A Brand New IP From Retro Studios

Okay, so I’m cheating a little with this one. The final unannounced game I want to see isn’t so much a ‘game’ as it is a concept. Retro Studios has been one of Nintendo’s best development teams for over a decade now, with all of their games achieving critical acclaim and solid sales numbers. Up to this point, Retro’s specialty has been taking tired, old franchises (Metroid was originally planned to end after the third installment and the Donkey Kong Country brand hadn’t been used in fourteen years) and making them feel fresh and exciting again for a new generation, and they’ve been very successful at it. So why not let them try something entirely new for once?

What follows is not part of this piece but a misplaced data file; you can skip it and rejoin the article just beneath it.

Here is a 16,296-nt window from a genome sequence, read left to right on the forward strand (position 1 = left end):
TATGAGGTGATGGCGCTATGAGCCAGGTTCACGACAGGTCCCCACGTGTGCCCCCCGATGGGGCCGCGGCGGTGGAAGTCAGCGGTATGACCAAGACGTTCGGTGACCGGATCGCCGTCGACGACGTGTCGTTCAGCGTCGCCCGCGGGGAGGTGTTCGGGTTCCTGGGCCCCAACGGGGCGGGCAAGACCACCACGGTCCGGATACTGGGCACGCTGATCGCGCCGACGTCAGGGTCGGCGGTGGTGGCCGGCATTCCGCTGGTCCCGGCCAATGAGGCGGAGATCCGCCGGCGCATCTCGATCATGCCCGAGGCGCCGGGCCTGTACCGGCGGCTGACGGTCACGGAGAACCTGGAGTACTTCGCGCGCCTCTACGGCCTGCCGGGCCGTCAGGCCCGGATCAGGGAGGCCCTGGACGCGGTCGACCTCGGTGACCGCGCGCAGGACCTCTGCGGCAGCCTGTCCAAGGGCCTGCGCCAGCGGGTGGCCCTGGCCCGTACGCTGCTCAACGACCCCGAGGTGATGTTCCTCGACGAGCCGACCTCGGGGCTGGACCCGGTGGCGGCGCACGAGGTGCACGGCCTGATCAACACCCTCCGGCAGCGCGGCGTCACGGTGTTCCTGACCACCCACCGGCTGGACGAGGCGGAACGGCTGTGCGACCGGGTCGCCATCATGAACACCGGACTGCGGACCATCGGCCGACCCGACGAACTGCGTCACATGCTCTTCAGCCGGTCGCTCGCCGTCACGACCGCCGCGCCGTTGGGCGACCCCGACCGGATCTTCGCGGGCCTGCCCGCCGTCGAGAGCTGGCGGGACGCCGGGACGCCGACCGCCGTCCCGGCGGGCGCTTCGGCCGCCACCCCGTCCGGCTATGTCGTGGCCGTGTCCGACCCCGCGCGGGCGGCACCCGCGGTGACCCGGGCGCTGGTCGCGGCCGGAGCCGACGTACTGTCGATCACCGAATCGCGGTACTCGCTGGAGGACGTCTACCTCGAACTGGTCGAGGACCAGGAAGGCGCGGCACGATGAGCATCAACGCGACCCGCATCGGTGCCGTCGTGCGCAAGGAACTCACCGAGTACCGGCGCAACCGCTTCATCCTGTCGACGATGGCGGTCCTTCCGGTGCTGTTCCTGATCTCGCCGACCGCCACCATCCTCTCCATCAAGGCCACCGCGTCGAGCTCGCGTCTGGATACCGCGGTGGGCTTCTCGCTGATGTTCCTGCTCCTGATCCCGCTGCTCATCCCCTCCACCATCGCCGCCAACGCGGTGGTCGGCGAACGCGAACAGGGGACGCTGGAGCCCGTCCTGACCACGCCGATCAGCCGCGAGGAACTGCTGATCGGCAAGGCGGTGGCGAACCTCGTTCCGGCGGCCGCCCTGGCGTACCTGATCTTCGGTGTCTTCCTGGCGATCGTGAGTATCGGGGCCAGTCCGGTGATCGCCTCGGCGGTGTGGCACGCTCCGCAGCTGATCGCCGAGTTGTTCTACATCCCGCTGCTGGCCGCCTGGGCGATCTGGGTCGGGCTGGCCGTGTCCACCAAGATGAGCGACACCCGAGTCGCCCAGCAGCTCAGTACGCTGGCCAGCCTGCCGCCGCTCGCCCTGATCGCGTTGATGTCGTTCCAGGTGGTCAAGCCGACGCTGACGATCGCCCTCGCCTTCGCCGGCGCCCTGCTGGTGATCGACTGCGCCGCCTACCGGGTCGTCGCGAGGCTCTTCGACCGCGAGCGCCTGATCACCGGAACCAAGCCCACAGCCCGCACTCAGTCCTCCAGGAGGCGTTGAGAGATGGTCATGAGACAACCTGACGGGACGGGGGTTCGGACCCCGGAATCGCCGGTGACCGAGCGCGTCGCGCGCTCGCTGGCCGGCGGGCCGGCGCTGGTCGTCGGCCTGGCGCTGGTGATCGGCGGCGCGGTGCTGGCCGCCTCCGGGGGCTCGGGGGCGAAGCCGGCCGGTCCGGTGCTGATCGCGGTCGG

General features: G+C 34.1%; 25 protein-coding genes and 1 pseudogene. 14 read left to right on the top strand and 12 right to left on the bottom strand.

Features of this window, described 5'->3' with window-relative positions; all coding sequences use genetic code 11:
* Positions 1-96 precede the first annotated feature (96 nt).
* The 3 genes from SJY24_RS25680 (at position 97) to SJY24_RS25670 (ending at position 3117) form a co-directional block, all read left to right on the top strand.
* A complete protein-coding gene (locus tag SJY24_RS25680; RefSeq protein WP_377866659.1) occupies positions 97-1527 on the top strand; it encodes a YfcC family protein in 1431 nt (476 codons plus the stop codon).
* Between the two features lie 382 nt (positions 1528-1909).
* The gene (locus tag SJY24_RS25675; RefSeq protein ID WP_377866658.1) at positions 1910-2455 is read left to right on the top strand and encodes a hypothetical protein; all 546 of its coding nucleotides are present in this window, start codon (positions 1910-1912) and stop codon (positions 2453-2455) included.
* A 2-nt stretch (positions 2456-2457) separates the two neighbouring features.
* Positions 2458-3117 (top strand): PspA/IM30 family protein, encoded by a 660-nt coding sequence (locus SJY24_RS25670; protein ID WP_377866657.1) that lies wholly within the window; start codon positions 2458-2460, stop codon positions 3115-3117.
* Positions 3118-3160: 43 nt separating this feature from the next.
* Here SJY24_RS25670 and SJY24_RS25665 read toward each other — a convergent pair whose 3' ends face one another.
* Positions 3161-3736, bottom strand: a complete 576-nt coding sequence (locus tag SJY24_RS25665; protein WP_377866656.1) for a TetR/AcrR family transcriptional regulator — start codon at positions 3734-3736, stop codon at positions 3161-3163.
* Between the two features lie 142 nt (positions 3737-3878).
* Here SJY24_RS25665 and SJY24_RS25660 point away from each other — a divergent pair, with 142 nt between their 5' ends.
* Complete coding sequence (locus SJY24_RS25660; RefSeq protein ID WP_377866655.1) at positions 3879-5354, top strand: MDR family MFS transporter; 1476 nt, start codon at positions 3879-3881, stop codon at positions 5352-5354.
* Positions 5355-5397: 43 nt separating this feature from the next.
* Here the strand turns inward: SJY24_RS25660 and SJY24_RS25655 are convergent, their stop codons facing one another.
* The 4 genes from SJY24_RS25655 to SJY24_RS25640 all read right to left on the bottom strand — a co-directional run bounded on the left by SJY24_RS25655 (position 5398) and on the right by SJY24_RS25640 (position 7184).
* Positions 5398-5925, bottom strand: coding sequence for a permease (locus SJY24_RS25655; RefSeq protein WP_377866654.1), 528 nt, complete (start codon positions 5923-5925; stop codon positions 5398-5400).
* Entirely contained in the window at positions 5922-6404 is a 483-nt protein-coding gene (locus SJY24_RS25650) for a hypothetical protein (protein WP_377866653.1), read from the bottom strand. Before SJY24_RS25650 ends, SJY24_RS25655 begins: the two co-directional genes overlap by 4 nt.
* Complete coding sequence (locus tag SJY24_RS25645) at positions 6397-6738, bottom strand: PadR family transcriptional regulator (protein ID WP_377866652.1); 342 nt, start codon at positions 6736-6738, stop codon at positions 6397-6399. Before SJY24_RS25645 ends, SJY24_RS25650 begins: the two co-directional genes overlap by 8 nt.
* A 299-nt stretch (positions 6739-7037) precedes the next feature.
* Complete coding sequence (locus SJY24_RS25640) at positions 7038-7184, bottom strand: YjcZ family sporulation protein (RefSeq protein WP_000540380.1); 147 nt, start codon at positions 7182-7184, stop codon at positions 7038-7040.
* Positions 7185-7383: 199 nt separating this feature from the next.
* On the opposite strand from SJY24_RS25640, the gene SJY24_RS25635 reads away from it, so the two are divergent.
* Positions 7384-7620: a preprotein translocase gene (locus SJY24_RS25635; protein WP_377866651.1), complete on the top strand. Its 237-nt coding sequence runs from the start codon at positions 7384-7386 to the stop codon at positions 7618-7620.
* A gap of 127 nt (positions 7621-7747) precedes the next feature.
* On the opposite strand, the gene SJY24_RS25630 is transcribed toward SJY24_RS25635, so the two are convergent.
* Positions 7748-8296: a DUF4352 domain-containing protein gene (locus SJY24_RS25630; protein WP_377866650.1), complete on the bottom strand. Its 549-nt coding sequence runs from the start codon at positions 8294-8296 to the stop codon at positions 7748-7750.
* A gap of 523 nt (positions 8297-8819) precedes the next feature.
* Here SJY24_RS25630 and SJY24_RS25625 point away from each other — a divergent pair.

“But Ben!” you cry, “How can Retro make a new IP if you also want a new Metroid?” That’s an excellent question, interested reader. First off, while I think Retro would do an excellent job if they returned to Metroid, Nintendo has other internal studios that could work on it. Secondly, Retro has been doing a lot of hiring in recent months and Nintendo General Manager Shigeru Miyamoto says he’s now at a place where he’s comfortable letting the studio tackle more than one game at a time. Hopefully he’s also comfortable enough to let them start from scratch.

That’s my top five, but we want to hear from you as well. Let us know what you’re looking forward to on Wii U, and what you hope to see announced in the future!

Our Verdict

Ben Lamoreux